Swedish statistician Hans Rosling became famous for lectures combining enormous quantities of public data on global health with a sport’s commentator style to explore development issues.
But insofar as evidence-based policy management is concerned, the bigger challenge always lies in the fact that decision-makers mostly want politically convenient sound-bite advice and not substantive advice.
So when the National Hospital Insurance Fund (NHIF) issued a directive limiting outpatient visits to only four per year, the directive even though later reversed, surprisingly inverted both the pros and cons of evidence-based policy management at the same time.
The ill-advised directive was not only politically inconvenient looking at the heated response it attracted and its ultimate reversal but it also attempted to repeal a standard economic theory well evidenced in the developed world about health insurance coverage: That the value of insurance for coverage of unaffordable care is derived from the value of the medical care that insurance makes accessible.
In short, the positive effect of health insurance is to open access to better health services. Therefore to limit access to only four visits per family for the whole year is as good as not taking the health cover.
This raises serious concerns about how our institutions in the health sector arrive at policy-decisions.
But the NHIF is just a smoking gun to the monumental problem facing the financing of our health system.
Kenya just like many African countries is still stuck with the colonial history of healthcare being a government issue through supply-side funding of free public services when the inherent affliction of this policy is well chronicled from Eastern Europe countries to the Latin and many African countries.
Inefficiency, being less responsive to individual preference, inadequate funding due to overwhelming budgets as well as poor quality services are always the footprints it leaves behind and Kenya already has its own fair share.
First, the government has implemented free maternal care in public facilities launched in 2013 but the country is moving up the ranks of top countries with high maternal mortality rates, from 488 in 2013 to 510 deaths per 100,000 live births according to the latest data from the United Nations Children Fund.
Second, the government also implemented free primary care in lower-level public facilities but malaria persistently remains a serious health problem with a prevalence rate of eight per cent, as HIV/Aids, perinatal conditions and malaria account for 24.2 per cent, 10.7 per cent and 7.2 per cent causes of disabilities respectively.
Despite great strides in tuberculosis control, it is estimated that 19 per cent still remain undetected, which is attributed to barriers to healthcare access.
To show how dysfunctional the financing of our health system is, total government health expenditure as a proportion of the total budget (both national and county budget) is among the lowest in the region at about 6.8 per cent, falling much below the 15 per cent agreed by African governments in Abuja in 2003.
Of that amount, personnel costs shockingly account for 70-80 per cent of total recurrent budget for health at both national and county levels. And 20 per cent of the personnel costs go to paying people at the Ministry of Health who do not see any patient.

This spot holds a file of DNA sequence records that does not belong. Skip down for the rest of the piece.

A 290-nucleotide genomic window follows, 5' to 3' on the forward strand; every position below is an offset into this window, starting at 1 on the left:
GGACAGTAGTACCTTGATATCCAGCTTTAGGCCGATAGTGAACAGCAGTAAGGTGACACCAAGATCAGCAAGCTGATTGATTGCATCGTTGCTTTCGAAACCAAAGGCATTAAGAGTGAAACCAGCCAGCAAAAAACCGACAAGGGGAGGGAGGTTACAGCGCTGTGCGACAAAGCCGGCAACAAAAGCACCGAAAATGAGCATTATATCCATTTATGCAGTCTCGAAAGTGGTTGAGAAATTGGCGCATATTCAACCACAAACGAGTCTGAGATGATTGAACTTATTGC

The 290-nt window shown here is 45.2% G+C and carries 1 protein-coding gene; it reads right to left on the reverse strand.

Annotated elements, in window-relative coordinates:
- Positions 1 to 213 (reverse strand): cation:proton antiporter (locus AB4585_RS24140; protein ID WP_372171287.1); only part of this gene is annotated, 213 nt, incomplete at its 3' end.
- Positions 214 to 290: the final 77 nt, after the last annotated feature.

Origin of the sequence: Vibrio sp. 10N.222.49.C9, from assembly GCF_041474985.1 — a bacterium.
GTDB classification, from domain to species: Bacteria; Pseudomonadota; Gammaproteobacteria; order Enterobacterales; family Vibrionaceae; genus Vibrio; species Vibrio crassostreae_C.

Due to the government’s low health expenditure and health insurance both public and private that’s meant to provide financial protection contributing a paltry 18 per cent in the healthcare financing system.
Kenyans are therefore forced to contribute more in finance their healthcare through out-of-pocket spending which stands at 32 per cent leading to an estimated 6.8 per cent (2.6 million) of Kenyans being pushed below the poverty line every year since they spend over 40 per cent of their non-food expenditure on health.
Looking into the future, the greater danger that looms in our health system is the collapse of primary care due to our present design of the NHIF, which currently covers only 6.6 million (15 per cent of Kenyans) and seeks to expand coverage to the greater number of people who are uninsured.
Data from the Ministry of Health suggest that there is increased utilisation of primary health facilities that serve close to 27-30 million people. So one would expect that more public funding will be channelled towards strengthening primary care.
But as currently designed the NHIF incentivises the use of hospital care, brushing aside the financing of primary care and as evidenced in India the referral system breaks because patients just turn up straight in the hospital and get admitted, leaving primary care poorly funded and organised.
In conclusion, with limited resources to finance provision of healthcare services with a greater population floating around and below the poverty line.
Health policy makers need to consider restructuring the financing of our healthcare system away from supply-side funding of free public services towards a demand-side funding through a comprehensively integrated national health insurance (contributory and subsidised regimes of even those below poverty line).
This is the best financing option with greater development impact as evidenced in successful countries like Namibia, Ghana, Costa, Rica, Peru, and Colombia.
The success of a health insurance being pro-poor has more to do with a purposive effort to design health insurance in a way that benefits the poor.
Tony Watima is an independent economist.